Cilantro is a plant that you can grow to full height for the seeds, or you can grow it in rows just to harvest the fresh and still soft bunches of extremely savory leaves. My advice is to grow at least one and let it completely run away so that you have a steady supply of seeds, but for the kitchen you want to use a stick to drag a shallow row to plant it in, and put the seeds about three to six inches apart.
When Cilantro grows tall, the stems are very woody, and cannot be used in cooking. You can still strip young stems and leaves from the plants, but it is best to grow bunches of it and take them up when they are young.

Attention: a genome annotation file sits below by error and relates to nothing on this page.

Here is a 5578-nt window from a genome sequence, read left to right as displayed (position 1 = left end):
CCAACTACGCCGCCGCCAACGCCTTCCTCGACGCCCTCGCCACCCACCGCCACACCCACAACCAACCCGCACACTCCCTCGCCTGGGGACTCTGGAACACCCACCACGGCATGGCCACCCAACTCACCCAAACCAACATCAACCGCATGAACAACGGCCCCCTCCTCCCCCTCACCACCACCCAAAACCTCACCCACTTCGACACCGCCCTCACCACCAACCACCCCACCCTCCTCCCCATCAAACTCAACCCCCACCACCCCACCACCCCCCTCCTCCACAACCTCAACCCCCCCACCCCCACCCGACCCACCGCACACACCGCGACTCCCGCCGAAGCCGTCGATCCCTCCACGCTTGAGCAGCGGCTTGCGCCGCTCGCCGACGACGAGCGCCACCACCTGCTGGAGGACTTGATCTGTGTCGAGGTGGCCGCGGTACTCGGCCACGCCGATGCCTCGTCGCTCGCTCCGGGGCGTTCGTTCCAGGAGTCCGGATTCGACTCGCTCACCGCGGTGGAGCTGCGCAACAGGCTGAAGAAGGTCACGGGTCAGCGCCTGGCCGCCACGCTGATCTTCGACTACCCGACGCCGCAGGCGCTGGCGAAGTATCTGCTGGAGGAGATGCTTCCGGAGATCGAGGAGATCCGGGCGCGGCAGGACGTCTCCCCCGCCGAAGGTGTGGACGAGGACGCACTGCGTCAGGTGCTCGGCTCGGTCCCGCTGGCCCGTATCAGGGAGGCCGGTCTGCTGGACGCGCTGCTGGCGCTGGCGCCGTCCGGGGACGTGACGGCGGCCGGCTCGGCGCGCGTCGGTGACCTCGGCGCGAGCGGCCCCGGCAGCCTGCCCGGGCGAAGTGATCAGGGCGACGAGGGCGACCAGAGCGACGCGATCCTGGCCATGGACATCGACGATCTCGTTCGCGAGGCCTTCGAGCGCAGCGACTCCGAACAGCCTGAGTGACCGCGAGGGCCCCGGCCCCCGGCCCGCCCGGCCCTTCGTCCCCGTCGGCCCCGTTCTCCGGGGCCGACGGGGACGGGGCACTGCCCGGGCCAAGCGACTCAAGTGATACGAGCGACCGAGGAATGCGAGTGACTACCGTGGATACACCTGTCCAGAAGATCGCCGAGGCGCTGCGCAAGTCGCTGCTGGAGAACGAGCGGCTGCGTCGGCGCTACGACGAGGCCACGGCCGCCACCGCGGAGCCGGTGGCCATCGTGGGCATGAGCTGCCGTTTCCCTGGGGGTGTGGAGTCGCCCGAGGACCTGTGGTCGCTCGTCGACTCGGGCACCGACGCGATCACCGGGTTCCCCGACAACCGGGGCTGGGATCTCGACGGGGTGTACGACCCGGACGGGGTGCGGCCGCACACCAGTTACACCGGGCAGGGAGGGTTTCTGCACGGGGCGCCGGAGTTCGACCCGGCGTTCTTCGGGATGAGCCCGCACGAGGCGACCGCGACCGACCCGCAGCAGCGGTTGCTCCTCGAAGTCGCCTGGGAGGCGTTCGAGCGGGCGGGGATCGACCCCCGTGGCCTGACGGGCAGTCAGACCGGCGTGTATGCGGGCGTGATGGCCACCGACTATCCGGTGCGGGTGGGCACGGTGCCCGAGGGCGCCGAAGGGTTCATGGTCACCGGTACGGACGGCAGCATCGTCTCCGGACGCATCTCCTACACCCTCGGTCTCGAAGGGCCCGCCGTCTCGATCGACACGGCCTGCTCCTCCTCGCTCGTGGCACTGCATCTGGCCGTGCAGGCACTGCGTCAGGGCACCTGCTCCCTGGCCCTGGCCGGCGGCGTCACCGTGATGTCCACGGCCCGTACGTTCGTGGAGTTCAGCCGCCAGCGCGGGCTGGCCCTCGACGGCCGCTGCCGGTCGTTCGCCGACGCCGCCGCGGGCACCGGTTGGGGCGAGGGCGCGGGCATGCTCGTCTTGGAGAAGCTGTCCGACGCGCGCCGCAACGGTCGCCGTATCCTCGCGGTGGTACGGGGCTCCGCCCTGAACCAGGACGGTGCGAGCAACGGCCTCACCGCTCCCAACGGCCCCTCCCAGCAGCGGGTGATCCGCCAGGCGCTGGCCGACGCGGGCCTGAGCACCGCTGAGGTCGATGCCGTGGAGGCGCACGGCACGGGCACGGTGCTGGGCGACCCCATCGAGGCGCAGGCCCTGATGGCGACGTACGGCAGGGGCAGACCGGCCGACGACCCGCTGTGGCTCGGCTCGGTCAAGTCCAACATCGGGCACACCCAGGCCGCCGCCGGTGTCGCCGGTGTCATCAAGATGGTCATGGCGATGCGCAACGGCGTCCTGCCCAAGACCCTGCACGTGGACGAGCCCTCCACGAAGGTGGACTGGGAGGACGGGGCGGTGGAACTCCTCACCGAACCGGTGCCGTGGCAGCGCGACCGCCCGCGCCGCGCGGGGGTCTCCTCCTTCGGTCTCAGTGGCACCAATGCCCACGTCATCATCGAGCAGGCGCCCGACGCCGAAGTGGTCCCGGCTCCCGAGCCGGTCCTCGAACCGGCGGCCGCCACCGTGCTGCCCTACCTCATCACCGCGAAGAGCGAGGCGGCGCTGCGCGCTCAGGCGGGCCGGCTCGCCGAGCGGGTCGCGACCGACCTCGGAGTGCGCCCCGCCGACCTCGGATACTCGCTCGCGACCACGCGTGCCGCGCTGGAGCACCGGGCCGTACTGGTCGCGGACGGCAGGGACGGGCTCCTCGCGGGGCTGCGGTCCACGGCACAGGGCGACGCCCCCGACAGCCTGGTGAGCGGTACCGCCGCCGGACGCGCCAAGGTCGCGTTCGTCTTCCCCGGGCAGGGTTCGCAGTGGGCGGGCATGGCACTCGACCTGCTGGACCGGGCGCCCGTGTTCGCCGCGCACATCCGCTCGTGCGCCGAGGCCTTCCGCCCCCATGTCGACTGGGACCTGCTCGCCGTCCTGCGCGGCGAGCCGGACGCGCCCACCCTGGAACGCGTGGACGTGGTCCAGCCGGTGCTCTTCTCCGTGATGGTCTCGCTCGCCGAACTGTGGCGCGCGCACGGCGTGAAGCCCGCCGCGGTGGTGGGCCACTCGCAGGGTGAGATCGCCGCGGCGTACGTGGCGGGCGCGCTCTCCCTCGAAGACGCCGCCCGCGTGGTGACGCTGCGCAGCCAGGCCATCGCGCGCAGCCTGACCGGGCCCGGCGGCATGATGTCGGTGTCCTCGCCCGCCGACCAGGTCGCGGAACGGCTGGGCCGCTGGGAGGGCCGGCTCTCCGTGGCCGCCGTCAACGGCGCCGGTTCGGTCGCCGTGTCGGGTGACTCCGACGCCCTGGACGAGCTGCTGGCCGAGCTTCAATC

* Last year I made a "CILANTRO TEA" concentrate that I kept in the fridge using bulk stems and leaves, it had the flavor and I strained it so that there was no wood fiber. It made a lot of 'Pico De Gaio' that amazed my neighbors
Cilantro seeds are easy to find, even American Seed Company which sells their product to Dollar Stores is a good supplier.
Start a row, and add to it a dozen or so seeds at a time throughout the year, beginning again at the start of the row as you use the bunches that sprout up and grow
You can never have too much Cilantro!
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